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The Economics

One of the main, if not the only argument consistently put forward in defense of the existence of Short-
Term Rentals, is the economic boost they provide to local economies through increased tourism. STR operators

and groups claim that their renters spend money in local businesses and restaurants, that they create new
employment opportunities and have an overall positive effect on promoting local tourism. While on the surface
that sounds like a reasonable claim to make, we have yet to see a single study from ANY jurisdiction in North
America that actually details and supports such assertions.

The municipality has a 95% residential tax base. With a possible few very rare exceptions, shopping and eating establishments are not within easy walking distance of the majority of the Township’s dwellings.

Picking up another couple cases of beer is not supporting the local economy. Same goes for grabbing a bag of buns at Food Basics. We believe the boost to local business argument simply does not hold water.


As far as creating new employment opportunities, one can only assume that operators must be referring
property maintenance and house cleaning services are hardly large local employers.

STR’s do have a dramatic influence on local economies, just not the positive ones that STR owners – and
local politicians – like to tout. In fact, even the Ontario Municipal Board (LPAT) has spoken to the issue:

“[147] Whatever the number, one fact is indisputable: each dedicated STR unit displaces one permanent
household. That household must find another place to live. This phenomenon is occurring in increasing numbers in
Toronto’s residential areas, the very places that are planned, designed and built to provide housing for residents....

Hodgart et al v City of Toronto PL180082 (2019)

This one “indisputable” fact is the source of a much greater, far reaching economic calamity for the
Township of Tiny and the County of Simcoe.

It’s a domino effect. Each displaced permanent household will not purchase their groceries locally every
week, will not have their car serviced at the local auto shop, get their hair cut at the local hair salon, buy pet food or attend the vet, buy school supplies or clothing locally, order pizza from a favourite spot, buy furniture, visit the hardware store, etc., etc. Everyday tasks or chores conducted on a daily basis by “locals” that temporary renters rarely – if ever – do.

As the tribunal noted, that “displaced” household must also find another place to live and in this region,
that is now a tall order:

“The impacts of STR’s come at the expense of both housing availability and affordability. Conversions of
long-term housing units to STRs reduce overall housing stock available to residents. STRs can increase the overall
economic value in two ways – first, by creating scarcity-induced increases, and by creating inflated prices through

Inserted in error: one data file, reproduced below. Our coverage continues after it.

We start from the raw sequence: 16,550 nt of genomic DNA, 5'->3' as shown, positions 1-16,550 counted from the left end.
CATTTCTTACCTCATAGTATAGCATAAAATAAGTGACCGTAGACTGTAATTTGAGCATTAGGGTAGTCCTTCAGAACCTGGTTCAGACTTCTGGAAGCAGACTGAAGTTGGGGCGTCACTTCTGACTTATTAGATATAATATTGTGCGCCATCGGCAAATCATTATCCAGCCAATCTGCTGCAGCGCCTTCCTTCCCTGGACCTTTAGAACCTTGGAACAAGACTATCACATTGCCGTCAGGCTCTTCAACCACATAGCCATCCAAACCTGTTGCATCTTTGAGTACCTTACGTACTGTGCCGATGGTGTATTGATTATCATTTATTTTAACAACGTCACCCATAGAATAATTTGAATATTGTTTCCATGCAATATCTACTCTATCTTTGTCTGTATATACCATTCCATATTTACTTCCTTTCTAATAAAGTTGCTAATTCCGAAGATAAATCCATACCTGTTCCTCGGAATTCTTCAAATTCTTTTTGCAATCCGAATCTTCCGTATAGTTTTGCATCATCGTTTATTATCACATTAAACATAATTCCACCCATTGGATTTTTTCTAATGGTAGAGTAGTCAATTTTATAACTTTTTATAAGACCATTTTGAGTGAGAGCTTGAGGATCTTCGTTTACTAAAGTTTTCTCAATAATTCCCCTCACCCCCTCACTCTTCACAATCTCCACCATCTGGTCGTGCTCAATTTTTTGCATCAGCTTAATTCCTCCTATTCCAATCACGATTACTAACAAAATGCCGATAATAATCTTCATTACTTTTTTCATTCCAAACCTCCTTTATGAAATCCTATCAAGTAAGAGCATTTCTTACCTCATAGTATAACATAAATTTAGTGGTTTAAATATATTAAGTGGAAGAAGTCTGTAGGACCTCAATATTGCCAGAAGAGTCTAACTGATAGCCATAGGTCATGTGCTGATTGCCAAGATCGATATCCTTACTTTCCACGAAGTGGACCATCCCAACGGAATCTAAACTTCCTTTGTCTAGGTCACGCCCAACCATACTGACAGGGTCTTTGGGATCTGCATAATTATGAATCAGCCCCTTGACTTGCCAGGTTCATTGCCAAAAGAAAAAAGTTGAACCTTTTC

bidding wars as potential STR owners are often willing to pay more” Simcoe County AHAC (Affordable Housing Advisory Committee) report AHA-2021-148 May, 2021.

Note:  This report AHA-2021-148 was tabled on May 21,2021, was Chaired at that time by our then Deputy Mayor, Steffen Walma. This report was suppressed for 14 months and only officially received by Council on August 11th, 2022.

The latest Census data list the annual average median HOUSEHOLD income in Tiny of $69,915.00 gross.
The twelve-month average home sale price in Tiny as of February 2023 was approximately $700,000.00.

Which means that based on the County’s figures applied to the least expensive available
rental property, a household would have to dedicate more than 52% of its disposable annual income simply on
rent, before utilities. And that is if you earn $70,000.00 a year. Many in this area do not.

So, what happens to these displaced households in North Simcoe? One assumes that they leave for an
area where they can afford to live. That segment of the labour pool who work in retail and hospitality, local
manufacturing, food services... people who we all rely upon everyday, many of whom cannot afford to live here
any longer. When they leave the local labour force, it perpetuates the chronic unskilled labour shortage in the
region, negatively effecting service providers whether it be long line ups at the grocery store, excessive waits at
restaurants or empty shelves at local retailers. Local manufacturers, unable to even fill existing positions do not
even entertain the thought of expansion / growth unless perhaps it involves possibly relocating to an area with a
larger labour pool. Seeing North Simcoe’s labour shortage, new industry completely bypasses the area, denying the
community of new employment and development opportunities, wage growth as well as improving the tax base
which enhances economic stability and improved services for all.... It’s a vicious cycle.

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